I Get No Kick From Champagne

August 16, 2010 at 8:56 pm (Film Adaptations, Love's Labour's Lost, Shakespeare's Plays) (, , , , , , , )

I get no kick from Champagne, but I get a big ol’ kick out of Kenneth Branagh’s 2000 version of Love’s Labour’s Lost. It’s set in 1939 France. World War II is looming and we’re updated several times during the film with faux newsreel footage. But everyone is quite stylish and elegant in Navarre. And the music is good. The music is very, very good with all those great Depression-era show tunes.

Okay. Let’s be honest. The BBC took Shakespeare’s play at face value and delivered a true-to-the-text (and therefore very wordy) version. In stark contrast, Branagh throws caution (and maybe common sense) to the wind and delivers a trippy, giddy, easy-on-the-eye dreamscape of a musical. This is Shakespeare Lite. Emphasis on Lite.

I didn’t analyze how much of the text is missing, but it’s significant — like all the boring parts! Really, you don’t get any sense at all of the wordplay and self-conscious erudition that permeates the original. It’s nearly pedantless! This is all fun and games. Heavy on the wooing, lite on the wit.

Does it work? I find this film much easier to watch and more entertaining than the BBC version. Is it all good? I wouldn’t go that far. I actually hate Alicia Silverstone as the princess. She is just awful and barely delivers her lines. She’s the low point for me. And, well, I watch a lot of Scooby at my house, so it’s hard for me to see Matthew Lillard (who plays Longaville) and think of anything but Shaggy. Yet, it sorta works in this movie. Longaville = Shaggy. Go figure.

What’s good here? I love Nathan Lane’s Costard. And by far the trippiest character is Timothy Spall’s amazingly bizarre Don Armado. Wow, is all I can say there. Fun to watch. Weird, though.

Really weird. I think my favorite scene is Don Armado singing Cole Porter’s “I Get A Kick Out of You” and sneezing cocaine all over another guy’s face, followed immediately by the princess and her ladies goofily waking up with their teddy bears in their tent and then going for a synchronized Esther Williams-style swim while singing Irving Berlin’s “No Strings (I’m Fancy Free)” from Top Hat with Fred Astaire.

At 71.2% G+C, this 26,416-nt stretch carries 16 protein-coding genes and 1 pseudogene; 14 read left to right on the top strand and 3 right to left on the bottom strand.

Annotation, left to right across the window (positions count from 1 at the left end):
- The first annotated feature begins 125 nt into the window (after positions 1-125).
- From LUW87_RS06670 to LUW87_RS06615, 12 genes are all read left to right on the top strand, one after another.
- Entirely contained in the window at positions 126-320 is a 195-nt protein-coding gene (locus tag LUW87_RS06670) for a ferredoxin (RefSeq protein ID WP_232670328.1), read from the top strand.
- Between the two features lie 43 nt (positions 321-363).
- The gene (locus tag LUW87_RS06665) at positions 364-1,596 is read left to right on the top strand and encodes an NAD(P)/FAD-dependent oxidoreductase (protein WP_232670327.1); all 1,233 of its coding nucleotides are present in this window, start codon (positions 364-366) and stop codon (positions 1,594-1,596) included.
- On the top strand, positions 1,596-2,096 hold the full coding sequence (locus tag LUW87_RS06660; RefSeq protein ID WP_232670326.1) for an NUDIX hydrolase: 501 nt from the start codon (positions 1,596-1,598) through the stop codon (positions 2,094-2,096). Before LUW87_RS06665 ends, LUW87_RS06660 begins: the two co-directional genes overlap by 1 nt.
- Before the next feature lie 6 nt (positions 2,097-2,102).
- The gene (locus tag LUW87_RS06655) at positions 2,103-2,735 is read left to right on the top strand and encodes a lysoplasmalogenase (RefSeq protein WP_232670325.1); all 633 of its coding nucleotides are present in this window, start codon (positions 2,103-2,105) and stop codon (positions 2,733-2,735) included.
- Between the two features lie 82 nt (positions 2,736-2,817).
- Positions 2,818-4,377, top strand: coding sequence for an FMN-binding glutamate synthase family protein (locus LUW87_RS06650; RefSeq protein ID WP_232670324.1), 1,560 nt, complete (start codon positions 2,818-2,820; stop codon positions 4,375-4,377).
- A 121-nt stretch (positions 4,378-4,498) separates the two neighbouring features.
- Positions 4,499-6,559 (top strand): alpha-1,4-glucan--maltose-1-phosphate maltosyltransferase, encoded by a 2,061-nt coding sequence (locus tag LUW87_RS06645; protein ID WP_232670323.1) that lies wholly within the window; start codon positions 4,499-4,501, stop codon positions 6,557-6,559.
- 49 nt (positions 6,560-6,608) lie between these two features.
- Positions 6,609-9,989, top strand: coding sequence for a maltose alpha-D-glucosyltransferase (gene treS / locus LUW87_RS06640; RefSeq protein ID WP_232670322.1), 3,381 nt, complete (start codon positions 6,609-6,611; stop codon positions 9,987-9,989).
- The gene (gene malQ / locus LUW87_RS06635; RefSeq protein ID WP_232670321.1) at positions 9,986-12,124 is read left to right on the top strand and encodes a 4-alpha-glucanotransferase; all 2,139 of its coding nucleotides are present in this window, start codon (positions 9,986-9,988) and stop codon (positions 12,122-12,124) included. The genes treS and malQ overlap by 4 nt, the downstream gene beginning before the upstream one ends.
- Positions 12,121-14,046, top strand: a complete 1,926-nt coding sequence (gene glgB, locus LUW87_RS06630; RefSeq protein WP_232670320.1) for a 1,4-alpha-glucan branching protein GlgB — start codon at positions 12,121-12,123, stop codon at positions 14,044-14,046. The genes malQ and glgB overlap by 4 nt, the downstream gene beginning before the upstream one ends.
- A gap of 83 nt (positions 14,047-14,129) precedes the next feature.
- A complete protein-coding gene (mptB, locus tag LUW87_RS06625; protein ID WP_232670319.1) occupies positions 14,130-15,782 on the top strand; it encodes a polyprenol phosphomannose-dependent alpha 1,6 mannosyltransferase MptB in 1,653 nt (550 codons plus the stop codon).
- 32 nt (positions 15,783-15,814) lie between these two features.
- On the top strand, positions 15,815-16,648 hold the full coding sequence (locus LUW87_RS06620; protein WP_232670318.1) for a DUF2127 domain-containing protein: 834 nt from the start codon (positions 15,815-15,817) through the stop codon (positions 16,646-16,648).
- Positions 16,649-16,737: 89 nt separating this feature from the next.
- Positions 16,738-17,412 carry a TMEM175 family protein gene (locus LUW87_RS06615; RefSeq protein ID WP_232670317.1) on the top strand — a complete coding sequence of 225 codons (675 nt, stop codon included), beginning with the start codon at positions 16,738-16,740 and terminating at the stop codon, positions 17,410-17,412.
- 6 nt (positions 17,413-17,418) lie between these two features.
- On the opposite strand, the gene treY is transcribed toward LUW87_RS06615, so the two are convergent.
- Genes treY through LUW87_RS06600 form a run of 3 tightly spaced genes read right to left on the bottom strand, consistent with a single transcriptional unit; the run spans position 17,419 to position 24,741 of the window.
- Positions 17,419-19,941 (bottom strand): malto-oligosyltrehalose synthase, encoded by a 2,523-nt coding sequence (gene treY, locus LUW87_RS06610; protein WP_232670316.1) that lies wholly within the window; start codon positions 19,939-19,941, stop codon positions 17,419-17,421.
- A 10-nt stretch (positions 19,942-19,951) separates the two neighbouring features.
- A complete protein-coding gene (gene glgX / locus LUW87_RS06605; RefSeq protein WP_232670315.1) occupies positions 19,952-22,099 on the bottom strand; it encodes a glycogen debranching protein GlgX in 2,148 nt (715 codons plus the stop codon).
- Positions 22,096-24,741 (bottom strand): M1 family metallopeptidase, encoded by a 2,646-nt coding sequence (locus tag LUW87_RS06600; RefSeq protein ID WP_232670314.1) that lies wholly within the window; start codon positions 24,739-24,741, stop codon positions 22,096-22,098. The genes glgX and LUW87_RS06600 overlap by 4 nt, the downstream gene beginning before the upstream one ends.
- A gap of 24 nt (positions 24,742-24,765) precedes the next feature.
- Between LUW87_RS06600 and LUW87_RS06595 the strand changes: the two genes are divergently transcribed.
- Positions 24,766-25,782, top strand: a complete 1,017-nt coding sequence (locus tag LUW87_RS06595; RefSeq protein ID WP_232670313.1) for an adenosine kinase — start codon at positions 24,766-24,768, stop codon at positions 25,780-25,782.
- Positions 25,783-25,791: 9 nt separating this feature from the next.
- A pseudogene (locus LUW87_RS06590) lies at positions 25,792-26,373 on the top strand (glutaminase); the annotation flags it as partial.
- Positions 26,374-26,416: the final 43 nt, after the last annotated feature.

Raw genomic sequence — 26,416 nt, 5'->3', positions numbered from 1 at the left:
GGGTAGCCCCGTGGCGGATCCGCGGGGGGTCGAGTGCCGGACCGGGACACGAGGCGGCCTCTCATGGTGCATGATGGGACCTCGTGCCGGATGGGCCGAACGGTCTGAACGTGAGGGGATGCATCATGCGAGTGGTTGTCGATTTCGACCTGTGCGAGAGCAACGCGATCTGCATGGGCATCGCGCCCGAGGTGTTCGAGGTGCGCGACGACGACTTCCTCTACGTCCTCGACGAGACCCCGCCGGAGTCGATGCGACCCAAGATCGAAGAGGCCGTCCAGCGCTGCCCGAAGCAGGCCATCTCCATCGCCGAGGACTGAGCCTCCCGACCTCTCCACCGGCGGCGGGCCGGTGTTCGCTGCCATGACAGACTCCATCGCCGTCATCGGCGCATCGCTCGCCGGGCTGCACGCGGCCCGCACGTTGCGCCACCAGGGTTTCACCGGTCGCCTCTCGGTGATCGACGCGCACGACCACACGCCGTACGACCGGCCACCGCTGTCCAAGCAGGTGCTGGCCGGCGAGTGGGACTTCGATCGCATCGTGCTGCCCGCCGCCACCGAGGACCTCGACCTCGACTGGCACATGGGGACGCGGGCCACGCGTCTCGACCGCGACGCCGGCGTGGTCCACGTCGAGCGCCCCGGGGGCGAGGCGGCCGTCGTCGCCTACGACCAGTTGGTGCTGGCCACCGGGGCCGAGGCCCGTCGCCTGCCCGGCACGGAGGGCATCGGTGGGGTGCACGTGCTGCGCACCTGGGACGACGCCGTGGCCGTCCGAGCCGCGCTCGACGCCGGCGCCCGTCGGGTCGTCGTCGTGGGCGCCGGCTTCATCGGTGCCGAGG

Yeah. I have to say I really don’t get this play (I mean Shakespeare’s version). I’m going to read it again before I post about it. But whatever is in Love’s Labour’s Lost is surely lost in this film version. The play is about wordplay and satire; that is completely absent from this film. Yet, the film is entertaining — for sheer cheesy weirdness, really, more than great song and dance.

Okay, enough of the hallucination. I’m going to get back to the text. I will report back. Hopefully, I’ll find it more readable on the second pass. Wish me luck!

© All Content, Copyright 2010 by Blog Author, Or What You Will. All Rights Reserved.

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Sigh No More, Ladies

May 20, 2010 at 1:35 am (Film Adaptations, Much Ado About Nothing, Shakespeare's Plays) (, , , , , , )

Sigh no more, ladies, sigh no more,
Men were deceivers ever,
One foot in sea, and one on shore,
To one thing constant never.
Then sigh not so, but let them go,
And be you blithe and bonny,
Converting all your sounds of woe
Into hey nonny nonny.
II.3.62-69

These lines from Balthasar’s song in Much Ado About Nothing have always cracked me up. Kenneth Branagh’s wonderful 1993 film adaptation begins with Beatrice (played by Emma Thompson) reading these lines to her picnicking friends on a sun-drenched Tuscan hillside. Why can’t I be there? After several chilly, rainy spring days here, there is nothing much that looks better than drinking wine on a sunny Tuscan hill while listening to someone read silly poetry. Yes, please.